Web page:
The stranger who comes today and leaves after tomorrow : an analysis of current concerns with migrants' and refugees' regional settlement and mobility /Publication details: unpub. 2010 Description: PDFSubject(s): Immigrants Social Aspects | Refugees Social Aspects | Emigration And Immigration Social Aspects | Rural Communities | Residential Mobility Social Aspects | Multiculturalism | Regional Planning | Social Policy Congresses | Settlement | Regional Development | Migrants | Conferences | The Australian Sociological Association (tasa). Conference (2010: North Ryde, N.S.W.) | University Of MelbourneOnline Resources: Electronic copy
Conference paper presented at The Australian Sociological Association (TASA) Conference. Social Causes, Private Lives (2010 : North Ryde, N.S.W.)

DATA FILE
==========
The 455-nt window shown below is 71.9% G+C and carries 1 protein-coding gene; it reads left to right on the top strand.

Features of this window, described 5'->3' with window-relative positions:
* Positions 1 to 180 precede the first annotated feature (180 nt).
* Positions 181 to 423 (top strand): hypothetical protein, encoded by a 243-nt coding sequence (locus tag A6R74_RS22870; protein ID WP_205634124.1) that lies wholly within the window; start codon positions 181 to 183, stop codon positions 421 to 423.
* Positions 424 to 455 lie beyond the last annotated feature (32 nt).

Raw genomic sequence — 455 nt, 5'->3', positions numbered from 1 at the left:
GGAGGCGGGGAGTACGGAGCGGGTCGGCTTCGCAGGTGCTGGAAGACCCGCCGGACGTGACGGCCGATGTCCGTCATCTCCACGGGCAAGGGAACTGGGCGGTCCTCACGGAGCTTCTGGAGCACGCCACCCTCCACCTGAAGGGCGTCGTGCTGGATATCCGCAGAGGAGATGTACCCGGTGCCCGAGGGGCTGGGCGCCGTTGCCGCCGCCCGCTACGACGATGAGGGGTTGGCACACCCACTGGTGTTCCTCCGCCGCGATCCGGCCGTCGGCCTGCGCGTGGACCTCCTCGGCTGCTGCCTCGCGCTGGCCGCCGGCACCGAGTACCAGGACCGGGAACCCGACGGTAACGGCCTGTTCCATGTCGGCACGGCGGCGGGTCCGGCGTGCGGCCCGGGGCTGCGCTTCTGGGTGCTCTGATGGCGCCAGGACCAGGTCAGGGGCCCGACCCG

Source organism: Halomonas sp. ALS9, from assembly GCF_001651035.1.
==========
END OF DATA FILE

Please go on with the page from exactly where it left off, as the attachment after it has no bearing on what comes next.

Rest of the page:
The regional migration and settlement of migrants and refugees is an issue that concerns a wide range of actors beyond the migrating subjects themselves. These include policy makers involved in the management of migration, state governments seeking to address regional labour shortages and demographic decline, so-called host communities responding to newcomers, and local businesses in demand of compliant labour. These diverse agents tend to share a general interest in the attraction and largely also the retention of migrants or refugees. A closer analysis reveals the diverse expectations of migrants and refugees that inform the concerns of non-migrant, non-refugee actors with migrants? and refugees? settlement and mobility. This paper explores regional migrant and refugee settlement, relevant policy rationales and the existing research on these forms of settlement with a focus on interests and perspectives on regional settlers held in the so-called host society. It suggests that these interests and specific perspectives on the ?stranger? are indicative of a currently prevailing understanding and governmental framing of a multicultural Australia based on migration management.